For further information about Crosby Coastal Park visit

Visit Antony Gormley's website here

Getting there
By public transport: Crosby beach is well served by three local train stations; Hall Road, Blundellsands & Crosby, and Waterloo. Trains run approximately every 15 minutes on the MerseyTravel Northern Line. Connections to national rail services and other regional services can be made at Liverpool Lime Street, Southport and Hunts Cross.

  • From Hall Road Station: With the train station on your right hand side walk down Hall Road West until is bends 90o to the left, on the bend there is an access road that goes to the beach, past the Coastguard Station.
  • From Blundellsand Station: On the opposite side of the railway tracks to the ticket office ,the Southport train side, walk down Blundellsands Road West to the end, a short footpath leads to the beach. Approximately 5/10 minutes.
  • From Waterloo Station: Walk down South Road with the station on your left hand side. At the end of South Road, cross over the road and walk down the paved footpath between the two parks and follow the footpath which runs between the two lakes to the beach.

    For further information, including bus time tables, and a travel planner visit Merseytravel at Enter 'South Road, Waterloo, Liverpool' as the destination if you are using the travel planner. Crosby Beach is a 10/15 minute walk, walk down South Road with the Waterloo Train Station on your left hand side. At the end of South Road, cross over the road and walk down the paved footpath between the two parks and follow the footpath which runs between the two lakes to the beach.

    By car: The easiest route is to arrive on either the M57 or M58 motorways which both end at the same point, Switch Island. From here follow signs to 'All Docks' on the A5036, continue to follow the A5036 until you reach a roundabout under a flyover with signs to Crosby and the A565. Turn right at the roundabout following the signs to Crosby and A565. You will join up with the A565 but stay in the left hand lane. At the first set of traffic lights turn left into Cambridge Road, there is a brown tourist sign, 'Antony Gormley's Another Place' for the statues at this junction. Drive straight along this road at the end of which there are two car parks adjacent to the marine lake. The beach and statues are a 5 minute walk from the car park.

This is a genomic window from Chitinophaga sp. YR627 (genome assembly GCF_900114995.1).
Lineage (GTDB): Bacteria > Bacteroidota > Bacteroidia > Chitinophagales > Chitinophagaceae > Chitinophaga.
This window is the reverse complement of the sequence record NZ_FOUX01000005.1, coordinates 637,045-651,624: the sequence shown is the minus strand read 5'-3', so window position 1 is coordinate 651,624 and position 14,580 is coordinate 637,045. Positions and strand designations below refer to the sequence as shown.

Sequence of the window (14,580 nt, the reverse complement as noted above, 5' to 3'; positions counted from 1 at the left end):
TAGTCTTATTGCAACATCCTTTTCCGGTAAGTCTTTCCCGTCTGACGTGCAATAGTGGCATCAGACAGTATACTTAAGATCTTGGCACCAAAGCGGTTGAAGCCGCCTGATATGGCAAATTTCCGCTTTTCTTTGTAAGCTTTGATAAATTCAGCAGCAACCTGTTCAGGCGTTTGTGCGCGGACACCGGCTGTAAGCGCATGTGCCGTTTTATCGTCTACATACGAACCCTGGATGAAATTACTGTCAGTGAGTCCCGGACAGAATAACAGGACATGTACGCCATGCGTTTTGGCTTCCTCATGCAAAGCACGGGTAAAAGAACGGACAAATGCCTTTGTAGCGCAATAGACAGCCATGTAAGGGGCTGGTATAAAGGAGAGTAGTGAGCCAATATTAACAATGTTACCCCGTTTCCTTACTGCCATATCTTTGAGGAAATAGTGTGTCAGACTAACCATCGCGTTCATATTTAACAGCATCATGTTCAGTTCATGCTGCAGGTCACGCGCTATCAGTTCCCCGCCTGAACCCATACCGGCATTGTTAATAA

Burbo Bank Offshore Wind Farm

    Work is now underway on the installation of the Offshore Burbo Bank wind farm. 25 wind turbines will be installed and fully operational by the end of Summer 2007. Each turbine can generate up to 3.6MW of electricity, with the farm producing up to 90MW under optimum conditions. This will produce enough energy to supply 80,000 homes.

    The installation will take place in four phases. During the first phase, over spring and summer 2006, the 4.5m diameter mono piles that each turbine sits on are driven 40m into the sea bed. During this period you may here a dull thud as the piles are hammered into the sea bed. Following this the wind farm will be connected to the main power grid through three submarine cables. The cables will be buried under the sea bed by a specialised cable laying vessel. Thirdly the internal submarine cables running between the turbines will be connected and finally during spring and summer 2007 the tubines will be added on top of the piles.

    For further details of the wind farm visit

    Lone figure on Crosby beach from Antony Gormley's Another Place. Copyright Paul Wisse